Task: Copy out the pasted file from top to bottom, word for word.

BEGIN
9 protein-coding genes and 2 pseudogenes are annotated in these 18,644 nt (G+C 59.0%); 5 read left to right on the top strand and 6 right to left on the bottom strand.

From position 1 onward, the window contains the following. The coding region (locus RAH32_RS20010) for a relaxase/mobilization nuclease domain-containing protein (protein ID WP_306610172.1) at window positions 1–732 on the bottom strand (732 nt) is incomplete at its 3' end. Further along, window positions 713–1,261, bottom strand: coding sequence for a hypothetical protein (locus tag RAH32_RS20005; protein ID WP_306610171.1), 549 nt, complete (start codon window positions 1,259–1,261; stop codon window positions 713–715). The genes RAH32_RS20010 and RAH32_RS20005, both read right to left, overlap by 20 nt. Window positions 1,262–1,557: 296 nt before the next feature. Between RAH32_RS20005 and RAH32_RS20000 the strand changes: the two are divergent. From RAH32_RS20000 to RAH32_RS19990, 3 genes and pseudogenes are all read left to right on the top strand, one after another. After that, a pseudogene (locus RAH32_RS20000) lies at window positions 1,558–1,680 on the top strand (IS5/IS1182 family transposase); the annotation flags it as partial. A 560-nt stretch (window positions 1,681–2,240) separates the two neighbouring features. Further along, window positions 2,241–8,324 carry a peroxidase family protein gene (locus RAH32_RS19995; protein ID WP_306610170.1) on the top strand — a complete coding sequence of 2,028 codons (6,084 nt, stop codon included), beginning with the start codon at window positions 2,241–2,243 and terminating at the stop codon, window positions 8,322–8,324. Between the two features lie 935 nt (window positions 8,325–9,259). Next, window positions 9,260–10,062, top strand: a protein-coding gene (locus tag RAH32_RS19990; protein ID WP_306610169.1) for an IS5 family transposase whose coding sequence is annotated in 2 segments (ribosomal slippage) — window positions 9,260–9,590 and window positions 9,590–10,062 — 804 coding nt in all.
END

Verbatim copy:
9 protein-coding genes and 2 pseudogenes are annotated in these 18,644 nt (G+C 59.0%); 5 read left to right on the top strand and 6 right to left on the bottom strand.

From position 1 onward, the window contains the following. The coding region (locus RAH32_RS20010) for a relaxase/mobilization nuclease domain-containing protein (protein ID WP_306610172.1) at window positions 1–732 on the bottom strand (732 nt) is incomplete at its 3' end. Further along, window positions 713–1,261, bottom strand: coding sequence for a hypothetical protein (locus tag RAH32_RS20005; protein ID WP_306610171.1), 549 nt, complete (start codon window positions 1,259–1,261; stop codon window positions 713–715). The genes RAH32_RS20010 and RAH32_RS20005, both read right to left, overlap by 20 nt. Window positions 1,262–1,557: 296 nt before the next feature. Between RAH32_RS20005 and RAH32_RS20000 the strand changes: the two are divergent. From RAH32_RS20000 to RAH32_RS19990, 3 genes and pseudogenes are all read left to right on the top strand, one after another. After that, a pseudogene (locus RAH32_RS20000) lies at window positions 1,558–1,680 on the top strand (IS5/IS1182 family transposase); the annotation flags it as partial. A 560-nt stretch (window positions 1,681–2,240) separates the two neighbouring features. Further along, window positions 2,241–8,324 carry a peroxidase family protein gene (locus RAH32_RS19995; protein ID WP_306610170.1) on the top strand — a complete coding sequence of 2,028 codons (6,084 nt, stop codon included), beginning with the start codon at window positions 2,241–2,243 and terminating at the stop codon, window positions 8,322–8,324. Between the two features lie 935 nt (window positions 8,325–9,259). Next, window positions 9,260–10,062, top strand: a protein-coding gene (locus tag RAH32_RS19990; protein ID WP_306610169.1) for an IS5 family transposase whose coding sequence is annotated in 2 segments (ribosomal slippage) — window positions 9,260–9,590 and window positions 9,590–10,062 — 804 coding nt in all.